Journaling is a discipline, yes. But how we define discipline can greatly affect our success in the disciplines we commit to. For me, discipline always had a negative affiliation. It's an obligation, something I don't want to do, but should. It's good for me, but no fun. That's how I thought of journaling. I was constantly reading about the power of journaling and how it could bring forward vision and stimulate creativity. Sounds great...but every day, even when I don't know what to write? Pressure. It became something I thought I should to do, but actually kind of avoided.
Then I changed my mindset. I made a conscious decision that journaling is not what I should be doing. It is what I wanted to be doing. I wanted to see where it would take me and how I would learn and grow through the practice. This simple commitment changed everything. It was freedom. I was no longer trudging through an obligation, distracted by avoidance and guilt. I was engaging in something that I wanted to be doing, and that I wanted to effects of. I wanted to see where the journey would take me. I wanted the vision and the creative clarity.
Journaling became a creative outlet and a self exploration for me, so I want to share some of my best advice for cultivating the habit as part of your own journey to joy. May you find freedom in a discipline that brings forward what you really want.
1 - Be intentional in choosing your journal.
Take some time to consider what kind of journal will allow free flowing thought. Your journal is where ideas, observations, and insights you didn’t even know were inside come flowing through your pen like magic. But, is your mindset what you should produce impeding your process? For instance, do you love the idea of beautiful bound and embossed journals, but feel like you have to save them for when you feel true brilliance coming on? The journal is so beautiful that you can’t allow yourself to experiment and free flow? Maybe you need a simple composition notebook or legal pad to take the pressure off to be profound and let your writing take shape without hindrance.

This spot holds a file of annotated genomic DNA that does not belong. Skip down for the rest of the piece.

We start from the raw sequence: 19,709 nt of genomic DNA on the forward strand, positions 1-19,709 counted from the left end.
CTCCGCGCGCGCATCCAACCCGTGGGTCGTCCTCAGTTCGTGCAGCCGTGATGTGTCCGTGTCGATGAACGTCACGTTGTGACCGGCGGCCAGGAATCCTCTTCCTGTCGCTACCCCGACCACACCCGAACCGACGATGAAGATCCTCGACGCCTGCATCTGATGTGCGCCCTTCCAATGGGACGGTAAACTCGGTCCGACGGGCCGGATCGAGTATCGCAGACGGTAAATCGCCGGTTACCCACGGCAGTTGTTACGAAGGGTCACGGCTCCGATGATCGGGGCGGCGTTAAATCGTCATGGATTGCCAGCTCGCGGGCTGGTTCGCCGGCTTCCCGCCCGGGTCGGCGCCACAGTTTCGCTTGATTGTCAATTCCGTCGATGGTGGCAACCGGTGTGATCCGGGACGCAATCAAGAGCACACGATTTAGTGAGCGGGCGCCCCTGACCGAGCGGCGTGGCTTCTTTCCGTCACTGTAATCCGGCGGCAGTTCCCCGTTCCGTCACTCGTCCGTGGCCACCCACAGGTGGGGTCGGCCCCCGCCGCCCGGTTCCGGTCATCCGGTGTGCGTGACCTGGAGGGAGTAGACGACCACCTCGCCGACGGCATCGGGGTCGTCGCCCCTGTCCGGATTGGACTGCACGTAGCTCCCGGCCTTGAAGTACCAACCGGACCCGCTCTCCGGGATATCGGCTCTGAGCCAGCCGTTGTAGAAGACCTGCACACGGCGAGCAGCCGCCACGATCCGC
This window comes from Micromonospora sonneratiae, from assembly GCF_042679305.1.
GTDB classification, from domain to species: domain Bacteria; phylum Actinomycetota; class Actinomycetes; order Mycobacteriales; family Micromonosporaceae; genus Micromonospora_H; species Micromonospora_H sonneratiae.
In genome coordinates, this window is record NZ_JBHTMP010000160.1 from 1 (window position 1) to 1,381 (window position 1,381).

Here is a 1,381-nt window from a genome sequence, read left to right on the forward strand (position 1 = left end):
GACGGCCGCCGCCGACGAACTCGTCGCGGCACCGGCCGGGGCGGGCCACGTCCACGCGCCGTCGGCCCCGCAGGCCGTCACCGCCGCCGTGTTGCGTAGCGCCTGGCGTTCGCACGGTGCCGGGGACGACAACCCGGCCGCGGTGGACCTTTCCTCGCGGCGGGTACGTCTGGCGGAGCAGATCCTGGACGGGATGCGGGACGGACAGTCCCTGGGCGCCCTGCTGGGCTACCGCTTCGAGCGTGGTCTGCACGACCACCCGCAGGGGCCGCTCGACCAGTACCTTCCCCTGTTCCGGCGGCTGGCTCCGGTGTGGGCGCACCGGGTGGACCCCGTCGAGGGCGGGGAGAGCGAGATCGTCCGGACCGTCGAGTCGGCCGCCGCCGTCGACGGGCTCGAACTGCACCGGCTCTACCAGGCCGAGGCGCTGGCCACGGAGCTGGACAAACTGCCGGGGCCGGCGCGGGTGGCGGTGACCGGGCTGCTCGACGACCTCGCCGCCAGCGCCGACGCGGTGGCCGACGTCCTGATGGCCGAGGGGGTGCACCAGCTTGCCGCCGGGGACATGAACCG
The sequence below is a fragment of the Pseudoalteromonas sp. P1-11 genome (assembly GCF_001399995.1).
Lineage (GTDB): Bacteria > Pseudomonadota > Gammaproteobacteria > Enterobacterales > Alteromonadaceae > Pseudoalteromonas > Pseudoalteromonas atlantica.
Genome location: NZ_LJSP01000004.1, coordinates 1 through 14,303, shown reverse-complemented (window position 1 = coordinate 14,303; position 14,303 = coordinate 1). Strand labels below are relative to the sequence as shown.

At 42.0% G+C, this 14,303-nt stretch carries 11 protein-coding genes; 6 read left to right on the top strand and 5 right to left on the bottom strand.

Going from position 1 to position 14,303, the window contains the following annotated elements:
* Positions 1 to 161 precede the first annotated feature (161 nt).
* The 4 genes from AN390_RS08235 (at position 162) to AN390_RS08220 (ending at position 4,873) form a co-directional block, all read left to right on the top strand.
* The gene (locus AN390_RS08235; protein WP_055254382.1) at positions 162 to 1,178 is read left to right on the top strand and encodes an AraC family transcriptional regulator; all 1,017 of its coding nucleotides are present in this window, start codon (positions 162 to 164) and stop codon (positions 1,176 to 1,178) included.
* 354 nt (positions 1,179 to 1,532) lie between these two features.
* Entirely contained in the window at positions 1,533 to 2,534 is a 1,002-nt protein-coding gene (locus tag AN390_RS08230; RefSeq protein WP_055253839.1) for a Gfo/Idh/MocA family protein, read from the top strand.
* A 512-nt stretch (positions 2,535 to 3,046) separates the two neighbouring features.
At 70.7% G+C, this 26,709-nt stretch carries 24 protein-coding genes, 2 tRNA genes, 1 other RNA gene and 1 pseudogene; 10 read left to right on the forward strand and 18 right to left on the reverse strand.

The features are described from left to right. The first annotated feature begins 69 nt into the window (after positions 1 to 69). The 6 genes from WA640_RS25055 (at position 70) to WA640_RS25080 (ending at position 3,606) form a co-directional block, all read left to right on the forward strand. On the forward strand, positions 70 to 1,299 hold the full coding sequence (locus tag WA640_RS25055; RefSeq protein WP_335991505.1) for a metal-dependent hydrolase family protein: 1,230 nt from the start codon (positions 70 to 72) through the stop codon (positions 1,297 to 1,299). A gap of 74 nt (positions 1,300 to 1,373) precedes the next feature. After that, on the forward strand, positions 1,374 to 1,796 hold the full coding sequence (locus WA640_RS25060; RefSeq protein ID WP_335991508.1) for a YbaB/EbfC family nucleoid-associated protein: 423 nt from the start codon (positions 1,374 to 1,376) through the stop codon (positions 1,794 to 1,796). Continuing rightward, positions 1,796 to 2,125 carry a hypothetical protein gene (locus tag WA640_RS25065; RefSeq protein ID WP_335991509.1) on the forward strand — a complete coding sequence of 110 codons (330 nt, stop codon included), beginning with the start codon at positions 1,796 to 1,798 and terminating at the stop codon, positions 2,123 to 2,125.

Ask yourself a few questions to feel out what style journal is best for you.
2 - Create a habit.
Make your process a habit, a ritual even. Schedule your journaling time into your day. Keep your journal and a working pen in the same place so that when you go to write, you have what you need to get started right away. Pick a spot in your home or in nature that is your go-to spot for writing. The consistency and routine of your process will allow you to funnel more thoughtful energy into your writing instead of into when and where to write.
Some days you may feel like you have nothing to say. Write anyway. Set a timer and make yourself write until the timer ends. I’ve often thought I had nothing to say and forced myself to sit down for 15 minutes to write, and come up for air an hour later amazed at what my heart needed to explore. If timing isn’t for you, you can set a page minimum for yourself. You may take 15 minutes to meet your minimum feel like you’ve said what you needed. You may take an hour and feel unsatisfied. Rest in that discomfort. Something profound might come from it tomorrow. Whether it’s a timer or a page minimum, set a rule for yourself to help avoid the “I have nothing to say” hangup. Sometimes those are the days that your heart unexpectedly pours out onto the page.